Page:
Hmmm, but it must decide when, based on there being enough participants, and then it must also select a winner.

The secret contract is deciding this, not the lotteryOwner.

The problem with your suggestion above

With you now, you can initially save the sender/lottery address in the contract when you start the lottery and whitelist the accounts, mind you shouldn’t send the addresses to the smart contract but you can call some function there and save your address as lotteryOwner or something.
Later use this to verify it’s the same sender choosing a winner.

is that once the secret contract picks a winner, the lotteryOwner is the one initiating the transfer of the token to the winner, which he could decide not to send the token at all, or send it to a different person other than the winner, thats what I mean with

lotteryOwner holds some power on when / where the token is send

I apologise for making this difficult for you, I don’t believe I am doing a good job making my point.

Ultimately we need to let the smart contract (deposit) know who won the lottery safely and trust-less.
We can work around it by making the lotteryOwner the only one eligible making the call, or we need to implement a RSA solution within the secret contract (lottery) so every call made by the secret contract (lottery) can be checked by the smart contract (deposit).

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Not a problem at all so no apologies needed, I’m enjoying learning with you :slight_smile:

By picking the winner its only allowing/approving the transfer, the requirement is that “Owner of the winning address is able to withdraw the NFT from the smart contract.”

Agreed, following the instructions will lead us to an implementation which is not 100% trust-less, since the lotteryOwner ultimately is the one saying who can withdraw and not the secret contract.

I have already implemented it according the instructions, but the issue is that its not fully trust-less this way, and I believe it should be done the right way in order to showcase enigma better.

I have asked the team on github if I should follow the instructions eitherway or implement it in a fully trust-less way.

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Sorry for the slow responses, the team has been at web3 and dappcon in Berlin this week.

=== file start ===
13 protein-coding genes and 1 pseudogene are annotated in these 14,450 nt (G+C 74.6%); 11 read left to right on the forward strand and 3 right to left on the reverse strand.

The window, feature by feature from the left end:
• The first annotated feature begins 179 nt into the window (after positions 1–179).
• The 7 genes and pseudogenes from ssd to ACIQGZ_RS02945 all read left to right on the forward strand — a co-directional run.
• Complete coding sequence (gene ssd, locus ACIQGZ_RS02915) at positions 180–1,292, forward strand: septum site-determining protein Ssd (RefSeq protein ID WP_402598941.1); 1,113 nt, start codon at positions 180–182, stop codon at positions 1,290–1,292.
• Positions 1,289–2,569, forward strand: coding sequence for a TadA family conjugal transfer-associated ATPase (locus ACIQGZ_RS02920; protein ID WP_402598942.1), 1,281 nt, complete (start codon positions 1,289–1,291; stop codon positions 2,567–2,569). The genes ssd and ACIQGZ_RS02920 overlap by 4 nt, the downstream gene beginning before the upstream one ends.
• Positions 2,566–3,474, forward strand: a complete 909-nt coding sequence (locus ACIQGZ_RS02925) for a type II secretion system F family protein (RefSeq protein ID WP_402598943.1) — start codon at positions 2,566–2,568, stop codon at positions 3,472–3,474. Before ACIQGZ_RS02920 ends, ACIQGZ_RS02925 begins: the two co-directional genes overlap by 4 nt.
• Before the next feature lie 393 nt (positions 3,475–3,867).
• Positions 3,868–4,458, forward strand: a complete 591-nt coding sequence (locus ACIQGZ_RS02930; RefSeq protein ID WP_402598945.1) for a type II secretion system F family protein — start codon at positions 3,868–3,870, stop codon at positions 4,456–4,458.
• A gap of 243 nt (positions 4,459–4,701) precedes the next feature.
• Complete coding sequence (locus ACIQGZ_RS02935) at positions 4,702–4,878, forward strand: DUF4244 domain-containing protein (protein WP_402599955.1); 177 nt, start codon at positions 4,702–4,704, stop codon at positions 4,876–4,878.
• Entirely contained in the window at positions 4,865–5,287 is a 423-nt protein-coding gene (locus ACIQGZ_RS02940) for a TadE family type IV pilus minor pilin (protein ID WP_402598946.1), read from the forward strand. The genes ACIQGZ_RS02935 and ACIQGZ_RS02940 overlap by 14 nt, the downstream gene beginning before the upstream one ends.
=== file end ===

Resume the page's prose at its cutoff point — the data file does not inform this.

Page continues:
@fredfortier could you take a look at this use case? I know we implemented some encryption in the coinjoin prototype.

@nioni can you clarify how implementing RSA in this contract solves this particular issue? I want to make sure I’m following.
As I understand it, it seems that the problem you describe is that is even an onlyEnigma modifier on the function calling the winner doesn’t prevent someone from calling that function from a different secret contract?

I also think that I may have mis-described the process in the bounty. The secret contract should have the functionality to call a function that automatically sends the NFT to the winner. We don’t have to have the owner withdraw it. This was my own misunderstanding, actually.

I think this example may be interesting (incidentally, it also demonstrates implementing a cryptographic library in the secret contract code, but you may find the aspects around submitting funds to recipient addresses more relevant).

Apologies again for the slow response and the confusion. I hope to be responsive as possible this week and get this to the next stage with you!

As I understand it, it seems that the problem you describe is that is even an onlyEnigma modifier on the function calling the winner doesn’t prevent someone from calling that function from a different secret contract?

Yes!

I also think that I may have mis-described the process in the bounty. The secret contract should have the functionality to call a function that automatically sends the NFT to the winner. We don’t have to have the owner withdraw it. This was my own misunderstanding, actually.

I agree that would be the best.

This library might provide all the functionality I require, I will keep you in the loop.
Thanks and no problem!